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Manaus

Tuesday, June 03, 2014
Snapshot: Along with Cuiaba, Manaus is most often appointed the "white elephant" of the 2014 World Cup. It is easy to see why. The best local club, Nacional, plays in Serie D and is watched by hundreds (on a good day) rather than thousands of fans, making the long-term prospects of the Arena Amazonia somewhat doubtful. But Manaus has a population of almost 2 million people, and the region represents almost 43 percent of the land mass of the country. Manaus is located in the middle of the rain forest, better served by river than road. The bustling docks area is always good fun, and the famed Teatro Amazonas (opera house), built at the height of the rubber boom, is unmissable. Boat trips up the river and into the jungle start from Manaus too.

Getting there: Manaus is around 2,700 miles by road from Rio de Janeiro -- and it would not be advised to travel by car as the roads in the surrounding area are not well developed. Instead, a flight to Manaus' Eduardo Gomes International Airport is the most practical option; the journey takes four hours from Rio de Janeiro.

With its location on the main avenue (Av. Constantino Nery) of the city and less than 3 miles from the old city centre, getting to the stadium should not be a problem, although beware the heat if you want to walk from your hotel as the average high temperature is 88 degrees Fahrenheit (31 degrees Celsius) with the humidity at times overwhelming.

Where/what to eat: Forget barbecues and feijoada, the bean stew so famously associated to Brazil. Amazonian gastronomy will impress thanks to its access to unique ingredients. Fish (peixe) dishes are a must, given that more than 2,000 species inhabit the Amazon River (tambaqui and pacu are the most renowned varieties), but a lot of cassava-based stews are also popular. Exotic fruits like cupuacu, which tastes similar to a combination of pear and pineapple, are a treat for the untrained taste buds, while the now-mainstream superfood acai can be a refreshing alternative for the warmer times of the day.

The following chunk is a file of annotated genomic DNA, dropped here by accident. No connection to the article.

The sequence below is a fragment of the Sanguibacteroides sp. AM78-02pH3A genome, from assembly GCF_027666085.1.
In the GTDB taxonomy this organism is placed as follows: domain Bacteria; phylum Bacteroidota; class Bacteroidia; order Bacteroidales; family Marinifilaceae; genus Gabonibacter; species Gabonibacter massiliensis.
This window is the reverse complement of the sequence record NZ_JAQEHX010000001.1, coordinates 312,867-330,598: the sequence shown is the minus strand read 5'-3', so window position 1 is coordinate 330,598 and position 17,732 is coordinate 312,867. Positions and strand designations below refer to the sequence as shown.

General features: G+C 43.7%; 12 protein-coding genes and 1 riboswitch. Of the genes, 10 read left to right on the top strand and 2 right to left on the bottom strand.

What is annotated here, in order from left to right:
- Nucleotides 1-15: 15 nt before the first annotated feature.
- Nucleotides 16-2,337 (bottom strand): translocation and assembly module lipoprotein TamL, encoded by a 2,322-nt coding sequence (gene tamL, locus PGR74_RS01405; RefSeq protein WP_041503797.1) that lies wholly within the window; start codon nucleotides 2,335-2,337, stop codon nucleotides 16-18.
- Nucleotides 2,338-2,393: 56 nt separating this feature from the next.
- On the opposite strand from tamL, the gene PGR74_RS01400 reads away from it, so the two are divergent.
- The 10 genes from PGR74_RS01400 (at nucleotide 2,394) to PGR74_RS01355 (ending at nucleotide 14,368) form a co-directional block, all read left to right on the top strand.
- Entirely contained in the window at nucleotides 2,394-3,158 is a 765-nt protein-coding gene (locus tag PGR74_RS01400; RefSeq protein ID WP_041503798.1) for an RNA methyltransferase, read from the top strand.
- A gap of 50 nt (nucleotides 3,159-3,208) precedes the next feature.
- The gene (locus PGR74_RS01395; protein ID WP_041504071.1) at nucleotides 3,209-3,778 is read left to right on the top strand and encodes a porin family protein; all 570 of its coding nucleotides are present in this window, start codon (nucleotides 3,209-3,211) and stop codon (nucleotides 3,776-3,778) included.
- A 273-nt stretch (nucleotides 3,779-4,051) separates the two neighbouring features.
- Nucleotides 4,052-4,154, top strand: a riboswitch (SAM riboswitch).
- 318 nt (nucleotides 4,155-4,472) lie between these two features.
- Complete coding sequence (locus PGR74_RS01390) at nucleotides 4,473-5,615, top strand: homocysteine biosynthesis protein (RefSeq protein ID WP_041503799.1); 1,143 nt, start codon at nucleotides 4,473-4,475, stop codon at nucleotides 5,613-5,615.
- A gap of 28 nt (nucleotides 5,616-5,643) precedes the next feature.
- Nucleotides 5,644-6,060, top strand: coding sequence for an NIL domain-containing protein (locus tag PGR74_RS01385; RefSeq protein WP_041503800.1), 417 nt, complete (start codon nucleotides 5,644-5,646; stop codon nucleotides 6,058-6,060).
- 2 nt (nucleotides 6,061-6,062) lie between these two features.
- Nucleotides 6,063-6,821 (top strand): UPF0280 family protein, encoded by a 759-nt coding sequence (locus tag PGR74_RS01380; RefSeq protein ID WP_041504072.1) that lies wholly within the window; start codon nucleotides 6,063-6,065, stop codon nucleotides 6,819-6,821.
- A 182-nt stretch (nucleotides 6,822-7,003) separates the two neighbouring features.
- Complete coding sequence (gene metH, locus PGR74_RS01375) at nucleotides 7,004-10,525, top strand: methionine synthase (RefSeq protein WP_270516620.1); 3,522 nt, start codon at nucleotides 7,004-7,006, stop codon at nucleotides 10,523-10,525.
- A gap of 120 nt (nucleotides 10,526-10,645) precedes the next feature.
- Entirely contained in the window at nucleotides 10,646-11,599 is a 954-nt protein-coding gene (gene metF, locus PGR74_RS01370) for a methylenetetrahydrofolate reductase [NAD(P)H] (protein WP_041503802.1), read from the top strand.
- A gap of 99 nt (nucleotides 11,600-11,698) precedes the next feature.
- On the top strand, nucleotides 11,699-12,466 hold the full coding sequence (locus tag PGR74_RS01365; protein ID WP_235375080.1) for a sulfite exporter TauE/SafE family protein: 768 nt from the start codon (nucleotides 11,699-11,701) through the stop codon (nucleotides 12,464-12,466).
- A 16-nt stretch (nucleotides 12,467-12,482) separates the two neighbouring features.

Banzeiro (Rua Teresina, 102) has a glowing reputation among locals, with the setting simple but the food and service top class. The Portuguese Alentejo (Rua Para, 555) excels with its cod dishes. Shin Surazan (Joao Valerio, 762) offers fantastic sushi with an eclectic mix of river food.

Where/what to drink: Soak up the atmosphere at O Chefao (Rua Ferreira Pena, 50), where the decor is inspired by "The Godfather." Boasting a decent beer list, O Chefao also offers excellent sharing platters of such things as cheese and beef that make for a social evening out.

At Bar do Armando (Rua 10 de Julho, 593), you can drink caipirinha lime with rum while observing passers-by on the seats outside. Fresh, cold beer is also in good supply, as are the cheese and ham sandwiches. Bar do Armando, in the centre of the city, guarantees cold beer, great appetisers and a full house every night.